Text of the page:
Psychological Medicine

Original Articles

An international risk prediction algorithm for the onset of generalized anxiety and panic syndromes in general practice attendees: predictA

M. Kinga1 c1, C. Bottomleya2, J. A. Bellón-Saameñoa3, F. Torres-Gonzaleza4, I. Švaba5, J. Rifela5, H.-I. Maaroosa6, A. Aluojaa6, M. I. Geerlingsa7, M. Xaviera8, I. Carraçaa9, B. Vicentea10, S. Saldiviaa10 and I. Nazaretha2a11

a1 Department of Mental Health Sciences, UCL Medical School, UK

a2 Department of Primary Care and Population Health, UCL Medical School, UK

a3 El Palo Health Centre, Department of Preventive Medicine, University of Malaga, Spain

a4 Department of Psychiatry, University of Granada, Spain

a5 Department of Family Medicine, University of Ljubljana, Slovenia

a6 Faculty of Medicine, University of Tartu, Estonia

a7 University Medical Center, Utrecht, The Netherlands

a8 Faculdade Ciências Médicas, University of Lisbon, Portugal

a9 Encarnação Health Centre, Portugal

a10 Departamento de Psiquiatría y Salud Mental, Universidad de Concepción, Chile

a11 Medical Research Council General Practice Research Framework, UK


Background There are no risk models for the prediction of anxiety that may help in prevention. We aimed to develop a risk algorithm for the onset of generalized anxiety and panic syndromes.

Method Family practice attendees were recruited between April 2003 and February 2005 and followed over 24 months in the UK, Spain, Portugal and Slovenia (Europe4 countries) and over 6 months in The Netherlands, Estonia and Chile. Our main outcome was generalized anxiety and panic syndromes as measured by the Patient Health Questionnaire. We entered 38 variables into a risk model using stepwise logistic regression in Europe4 data, corrected for over-fitting and tested it in The Netherlands, Estonia and Chile.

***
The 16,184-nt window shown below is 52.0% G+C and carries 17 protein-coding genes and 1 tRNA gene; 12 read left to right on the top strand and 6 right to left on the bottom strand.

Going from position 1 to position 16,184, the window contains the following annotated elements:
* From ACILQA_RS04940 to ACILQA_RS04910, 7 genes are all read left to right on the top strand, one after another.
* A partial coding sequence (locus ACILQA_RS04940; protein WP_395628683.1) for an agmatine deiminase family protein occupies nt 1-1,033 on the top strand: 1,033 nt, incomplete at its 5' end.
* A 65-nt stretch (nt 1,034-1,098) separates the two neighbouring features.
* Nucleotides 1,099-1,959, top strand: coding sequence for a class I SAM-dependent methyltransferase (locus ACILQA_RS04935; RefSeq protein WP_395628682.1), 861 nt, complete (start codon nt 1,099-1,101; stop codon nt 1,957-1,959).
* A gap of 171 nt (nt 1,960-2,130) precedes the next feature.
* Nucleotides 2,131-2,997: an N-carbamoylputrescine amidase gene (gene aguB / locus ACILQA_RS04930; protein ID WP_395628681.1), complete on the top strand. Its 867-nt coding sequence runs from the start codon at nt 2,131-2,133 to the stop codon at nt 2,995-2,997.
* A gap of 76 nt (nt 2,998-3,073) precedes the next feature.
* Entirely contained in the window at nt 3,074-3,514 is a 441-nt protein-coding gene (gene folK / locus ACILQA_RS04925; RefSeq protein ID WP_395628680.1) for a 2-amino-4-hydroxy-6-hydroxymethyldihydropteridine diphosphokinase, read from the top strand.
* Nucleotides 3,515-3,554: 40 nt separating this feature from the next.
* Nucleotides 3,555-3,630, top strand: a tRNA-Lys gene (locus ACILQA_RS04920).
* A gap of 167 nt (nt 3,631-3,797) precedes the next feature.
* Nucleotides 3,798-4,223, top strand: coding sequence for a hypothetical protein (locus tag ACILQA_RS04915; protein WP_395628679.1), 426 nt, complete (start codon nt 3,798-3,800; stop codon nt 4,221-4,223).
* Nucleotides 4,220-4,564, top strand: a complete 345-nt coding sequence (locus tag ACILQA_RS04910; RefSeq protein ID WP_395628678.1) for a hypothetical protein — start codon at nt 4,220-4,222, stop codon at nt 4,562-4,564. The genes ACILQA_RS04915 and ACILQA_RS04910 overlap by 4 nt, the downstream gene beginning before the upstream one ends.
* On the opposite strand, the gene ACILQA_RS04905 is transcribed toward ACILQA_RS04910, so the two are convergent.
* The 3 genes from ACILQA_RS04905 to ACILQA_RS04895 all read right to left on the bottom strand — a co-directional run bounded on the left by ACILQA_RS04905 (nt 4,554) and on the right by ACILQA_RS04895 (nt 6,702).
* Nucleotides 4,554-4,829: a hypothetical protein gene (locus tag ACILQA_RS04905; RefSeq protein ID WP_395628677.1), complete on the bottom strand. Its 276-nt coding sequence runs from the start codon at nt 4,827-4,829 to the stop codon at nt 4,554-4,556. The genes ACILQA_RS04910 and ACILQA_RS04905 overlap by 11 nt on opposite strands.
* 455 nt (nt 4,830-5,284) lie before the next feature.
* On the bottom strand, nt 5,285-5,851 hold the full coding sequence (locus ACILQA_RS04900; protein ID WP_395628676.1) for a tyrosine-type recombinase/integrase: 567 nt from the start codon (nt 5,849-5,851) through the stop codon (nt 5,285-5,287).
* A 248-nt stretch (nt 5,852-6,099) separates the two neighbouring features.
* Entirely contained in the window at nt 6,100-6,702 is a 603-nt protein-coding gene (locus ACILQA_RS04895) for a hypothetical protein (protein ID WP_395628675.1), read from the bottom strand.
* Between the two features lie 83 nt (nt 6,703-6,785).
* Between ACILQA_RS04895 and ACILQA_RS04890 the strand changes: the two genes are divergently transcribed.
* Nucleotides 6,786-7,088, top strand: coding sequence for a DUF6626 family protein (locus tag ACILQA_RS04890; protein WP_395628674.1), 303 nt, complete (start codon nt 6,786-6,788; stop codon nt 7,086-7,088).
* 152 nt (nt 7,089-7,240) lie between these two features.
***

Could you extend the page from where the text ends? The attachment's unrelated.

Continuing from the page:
Results There were 4905 attendees in Europe4, 1094 in Estonia, 1221 in The Netherlands and 2825 in Chile. In the algorithm four variables were fixed characteristics (sex, age, lifetime depression screen, family history of psychological difficulties); three current status (Short Form 12 physical health subscale and mental health subscale scores, and unsupported difficulties in paid and/or unpaid work); one concerned country; and one time of follow-up. The overall C-index in Europe4 was 0.752 [95% confidence interval (CI) 0.724–0.780]. The effect size for difference in predicted log odds between developing and not developing anxiety was 0.972 (95% CI 0.837–1.107). The validation of predictA resulted in C-indices of 0.731 (95% CI 0.654–0.809) in Estonia, 0.811 (95% CI 0.736–0.886) in The Netherlands and 0.707 (95% CI 0.671–0.742) in Chile.

Conclusions PredictA accurately predicts the risk of anxiety syndromes. The algorithm is strikingly similar to the predictD algorithm for major depression, suggesting considerable overlap in the concepts of anxiety and depression.

(Received March 02 2010)

(Revised November 12 2010)

(Accepted November 15 2010)

(Online publication January 06 2011)


c1 Address for correspondence: M. King, M.D., Ph.D., Department of Mental Health Sciences, University College London Medical School, Charles Bell House, 67–73 Riding House Street, London W1W 7EH, UK. (Email: